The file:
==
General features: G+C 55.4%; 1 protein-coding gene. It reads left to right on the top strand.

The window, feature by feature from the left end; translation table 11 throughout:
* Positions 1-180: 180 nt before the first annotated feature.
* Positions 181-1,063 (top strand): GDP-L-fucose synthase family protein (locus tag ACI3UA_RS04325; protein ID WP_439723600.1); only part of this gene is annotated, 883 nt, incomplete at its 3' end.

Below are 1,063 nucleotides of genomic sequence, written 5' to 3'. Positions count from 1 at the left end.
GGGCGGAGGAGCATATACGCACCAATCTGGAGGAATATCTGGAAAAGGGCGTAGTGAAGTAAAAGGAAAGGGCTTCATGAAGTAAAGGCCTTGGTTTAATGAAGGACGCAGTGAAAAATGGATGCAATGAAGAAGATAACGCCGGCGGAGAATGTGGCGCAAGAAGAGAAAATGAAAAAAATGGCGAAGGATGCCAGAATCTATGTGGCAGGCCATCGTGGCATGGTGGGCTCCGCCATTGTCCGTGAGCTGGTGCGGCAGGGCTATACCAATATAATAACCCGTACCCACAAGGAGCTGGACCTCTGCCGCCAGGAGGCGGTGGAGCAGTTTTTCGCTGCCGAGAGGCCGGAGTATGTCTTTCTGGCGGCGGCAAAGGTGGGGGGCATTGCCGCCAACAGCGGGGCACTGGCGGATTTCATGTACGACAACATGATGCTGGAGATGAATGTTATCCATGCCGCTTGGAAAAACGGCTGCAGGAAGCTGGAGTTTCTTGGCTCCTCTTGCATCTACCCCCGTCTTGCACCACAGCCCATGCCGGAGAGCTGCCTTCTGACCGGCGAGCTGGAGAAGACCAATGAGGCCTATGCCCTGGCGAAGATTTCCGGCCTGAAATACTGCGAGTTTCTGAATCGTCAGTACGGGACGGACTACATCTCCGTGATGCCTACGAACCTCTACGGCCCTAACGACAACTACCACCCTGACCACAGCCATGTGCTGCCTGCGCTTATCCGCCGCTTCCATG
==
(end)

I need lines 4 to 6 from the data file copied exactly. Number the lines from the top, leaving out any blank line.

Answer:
* Positions 181-1,063 (top strand): GDP-L-fucose synthase family protein (locus tag ACI3UA_RS04325; protein ID WP_439723600.1); only part of this gene is annotated, 883 nt, incomplete at its 3' end.

Below are 1,063 nucleotides of genomic sequence, written 5' to 3'. Positions count from 1 at the left end.
GGGCGGAGGAGCATATACGCACCAATCTGGAGGAATATCTGGAAAAGGGCGTAGTGAAGTAAAAGGAAAGGGCTTCATGAAGTAAAGGCCTTGGTTTAATGAAGGACGCAGTGAAAAATGGATGCAATGAAGAAGATAACGCCGGCGGAGAATGTGGCGCAAGAAGAGAAAATGAAAAAAATGGCGAAGGATGCCAGAATCTATGTGGCAGGCCATCGTGGCATGGTGGGCTCCGCCATTGTCCGTGAGCTGGTGCGGCAGGGCTATACCAATATAATAACCCGTACCCACAAGGAGCTGGACCTCTGCCGCCAGGAGGCGGTGGAGCAGTTTTTCGCTGCCGAGAGGCCGGAGTATGTCTTTCTGGCGGCGGCAAAGGTGGGGGGCATTGCCGCCAACAGCGGGGCACTGGCGGATTTCATGTACGACAACATGATGCTGGAGATGAATGTTATCCATGCCGCTTGGAAAAACGGCTGCAGGAAGCTGGAGTTTCTTGGCTCCTCTTGCATCTACCCCCGTCTTGCACCACAGCCCATGCCGGAGAGCTGCCTTCTGACCGGCGAGCTGGAGAAGACCAATGAGGCCTATGCCCTGGCGAAGATTTCCGGCCTGAAATACTGCGAGTTTCTGAATCGTCAGTACGGGACGGACTACATCTCCGTGATGCCTACGAACCTCTACGGCCCTAACGACAACTACCACCCTGACCACAGCCATGTGCTGCCTGCGCTTATCCGCCGCTTCCATG